When after several months of more waiting we did not receive a response from either office, we sent reminders on 30 January 2018. This time we received a response from the Administrator-General on 7 February 2018 providing us with a schedule and details of 361 “vehicles disposed of as end-of-service benefits to political appointees,” the names of the beneficiaries, and how much they were sold for.
If the breach of the law was surprising, then the prices at which the vehicles were sold told shocking story. For instance a Toyota Camry registered in 2014 was sold to a political appointee in 2016 for GHS12,500.
A Toyota Corolla commissioned in 2013 and registered in 2015 was sold to another political appointee for GHS6,000.
Another Toyota Corolla, commissioned and registered in 2016 was sold for GHS6,100 to an appointee. A one-year old Nissan Sunny went to an appointee for GHS7,500.
In another instance, a Toyota Avensis was sold for just GHS1,200 to another appointee. BMWs were sold to the more prominent appointees at between GHS25,000 and GHS45,000.
In the absence of the Technical Report that the law demands, it is impossible to ascertain if these vehicles were even or duly classified as “obsolete and surplus.” What has become apparent is that there was no Board of Survey or Technical Report.
There certainly were no public tenders or public auctions. The vehicles were simply handed over to political appointees at ‘yor kɛ gari’ prices, all in flagrant breach of the law.
That is why in the Administrator-General’s 7 February 2018 letter, he tellingly stated that he could not provide information on whether the disposals complied with the mandatory procedure imposed by law, and then directed us to seek answers to this from the Office of the Chief of Staff.
That office has never responded to us. When on 14 February 2018 we wrote back to the Administrator-General demanding data on disposal of assets since 2003, he responded on 15 February 2018 to say that his office did not have that data since it only came into existence in 2013.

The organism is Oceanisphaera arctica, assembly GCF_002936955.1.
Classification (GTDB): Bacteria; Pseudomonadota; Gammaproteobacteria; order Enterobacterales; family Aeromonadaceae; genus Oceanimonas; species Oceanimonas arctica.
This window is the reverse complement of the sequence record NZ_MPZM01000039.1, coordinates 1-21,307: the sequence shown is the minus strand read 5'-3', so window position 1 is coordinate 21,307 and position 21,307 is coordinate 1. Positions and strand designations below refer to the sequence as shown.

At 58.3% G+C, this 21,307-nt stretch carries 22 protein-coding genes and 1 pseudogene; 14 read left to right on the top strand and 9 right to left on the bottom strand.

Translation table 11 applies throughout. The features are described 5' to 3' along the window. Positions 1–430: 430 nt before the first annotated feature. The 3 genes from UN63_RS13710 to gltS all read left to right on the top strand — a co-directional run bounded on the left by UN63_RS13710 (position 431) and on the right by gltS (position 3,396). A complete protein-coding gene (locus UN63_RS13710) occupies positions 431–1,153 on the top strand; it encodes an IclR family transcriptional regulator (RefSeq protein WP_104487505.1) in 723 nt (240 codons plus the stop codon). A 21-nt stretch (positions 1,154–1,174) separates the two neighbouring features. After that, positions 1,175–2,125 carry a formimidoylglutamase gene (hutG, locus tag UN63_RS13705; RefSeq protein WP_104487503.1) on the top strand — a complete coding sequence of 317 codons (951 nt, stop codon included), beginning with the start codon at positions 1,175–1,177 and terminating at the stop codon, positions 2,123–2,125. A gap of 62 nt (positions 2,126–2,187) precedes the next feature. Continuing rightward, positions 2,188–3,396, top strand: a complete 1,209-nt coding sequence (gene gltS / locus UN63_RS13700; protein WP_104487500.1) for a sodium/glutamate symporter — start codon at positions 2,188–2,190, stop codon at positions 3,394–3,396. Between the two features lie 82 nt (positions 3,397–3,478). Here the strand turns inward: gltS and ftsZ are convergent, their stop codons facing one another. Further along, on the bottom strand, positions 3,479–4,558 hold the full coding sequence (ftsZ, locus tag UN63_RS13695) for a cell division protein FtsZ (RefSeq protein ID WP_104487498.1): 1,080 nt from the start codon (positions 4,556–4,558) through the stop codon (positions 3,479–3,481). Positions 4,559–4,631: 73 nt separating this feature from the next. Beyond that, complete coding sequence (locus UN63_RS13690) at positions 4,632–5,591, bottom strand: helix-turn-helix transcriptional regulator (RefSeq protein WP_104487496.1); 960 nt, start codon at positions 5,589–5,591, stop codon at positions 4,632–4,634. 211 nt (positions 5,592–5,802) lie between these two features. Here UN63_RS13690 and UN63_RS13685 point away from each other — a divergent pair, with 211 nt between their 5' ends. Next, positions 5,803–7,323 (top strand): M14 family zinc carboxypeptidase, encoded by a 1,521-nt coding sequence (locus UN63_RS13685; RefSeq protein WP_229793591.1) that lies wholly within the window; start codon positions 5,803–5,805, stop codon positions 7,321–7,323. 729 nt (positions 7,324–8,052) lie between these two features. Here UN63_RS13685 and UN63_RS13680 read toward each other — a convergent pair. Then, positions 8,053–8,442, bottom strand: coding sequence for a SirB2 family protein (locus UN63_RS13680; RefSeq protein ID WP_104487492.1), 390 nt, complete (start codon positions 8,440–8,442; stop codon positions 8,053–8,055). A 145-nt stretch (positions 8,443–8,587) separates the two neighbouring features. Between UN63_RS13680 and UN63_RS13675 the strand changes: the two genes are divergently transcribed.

Our further letter to the President dated 17 July 2018 demanding a full-scale inquiry into the matter has received neither a response nor any action.
The lack of response is particularly worrying when viewed against the fact that section 92 of the Act criminalises breaches of its provisions and makes offenders (i.e. officials and beneficiaries) liable to be jailed for up to five years.
It is in the light of the above that we remain unconvinced by the assurances made by the immediate past president and the current president to end this practice. We note that they still fail to acknowledge the sheer illegality of it.
That is why we believe that the best way to assure Ghanaians that this practice is or will be a thing of the past, would be to satisfy Ghanaians that the December 2016 sale of 361 government vehicles was in accordance with the law. If not, we expect the government to rescind those sales forthwith and then compel compliance with the law.
We call on all well-meaning Ghanaians to support our demands especially in the light of our shared constitutional duty under Article 41(f) “to protect and preserve public property and expose and combat misuse and waste of public funds and property.”
We believe that in the coming elections, Ghanaians will judge the parties, especially those that are in power or have been in power before, not just by the sweetness of their promises and assurances, but by their deeds concerning the same matters about which they seek to make promises and give assurances.